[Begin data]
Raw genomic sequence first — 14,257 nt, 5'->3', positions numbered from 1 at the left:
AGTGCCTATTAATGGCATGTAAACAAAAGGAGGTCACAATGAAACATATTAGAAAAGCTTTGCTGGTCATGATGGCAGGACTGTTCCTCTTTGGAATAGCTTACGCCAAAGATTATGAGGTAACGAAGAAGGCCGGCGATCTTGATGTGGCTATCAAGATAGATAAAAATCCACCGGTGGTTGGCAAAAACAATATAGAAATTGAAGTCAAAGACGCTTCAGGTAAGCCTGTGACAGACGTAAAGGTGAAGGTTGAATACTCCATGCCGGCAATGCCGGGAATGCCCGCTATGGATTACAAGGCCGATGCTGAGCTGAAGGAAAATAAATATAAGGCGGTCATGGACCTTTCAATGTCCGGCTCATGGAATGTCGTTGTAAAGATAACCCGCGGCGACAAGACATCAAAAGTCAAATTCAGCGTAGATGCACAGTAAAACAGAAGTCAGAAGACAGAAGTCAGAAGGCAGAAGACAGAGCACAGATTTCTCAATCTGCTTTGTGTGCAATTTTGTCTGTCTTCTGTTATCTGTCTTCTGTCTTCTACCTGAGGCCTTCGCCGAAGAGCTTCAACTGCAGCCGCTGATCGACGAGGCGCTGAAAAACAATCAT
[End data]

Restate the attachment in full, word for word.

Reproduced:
Raw genomic sequence first — 14,257 nt, 5'->3', positions numbered from 1 at the left:
AGTGCCTATTAATGGCATGTAAACAAAAGGAGGTCACAATGAAACATATTAGAAAAGCTTTGCTGGTCATGATGGCAGGACTGTTCCTCTTTGGAATAGCTTACGCCAAAGATTATGAGGTAACGAAGAAGGCCGGCGATCTTGATGTGGCTATCAAGATAGATAAAAATCCACCGGTGGTTGGCAAAAACAATATAGAAATTGAAGTCAAAGACGCTTCAGGTAAGCCTGTGACAGACGTAAAGGTGAAGGTTGAATACTCCATGCCGGCAATGCCGGGAATGCCCGCTATGGATTACAAGGCCGATGCTGAGCTGAAGGAAAATAAATATAAGGCGGTCATGGACCTTTCAATGTCCGGCTCATGGAATGTCGTTGTAAAGATAACCCGCGGCGACAAGACATCAAAAGTCAAATTCAGCGTAGATGCACAGTAAAACAGAAGTCAGAAGACAGAAGTCAGAAGGCAGAAGACAGAGCACAGATTTCTCAATCTGCTTTGTGTGCAATTTTGTCTGTCTTCTGTTATCTGTCTTCTGTCTTCTACCTGAGGCCTTCGCCGAAGAGCTTCAACTGCAGCCGCTGATCGACGAGGCGCTGAAAAACAATCAT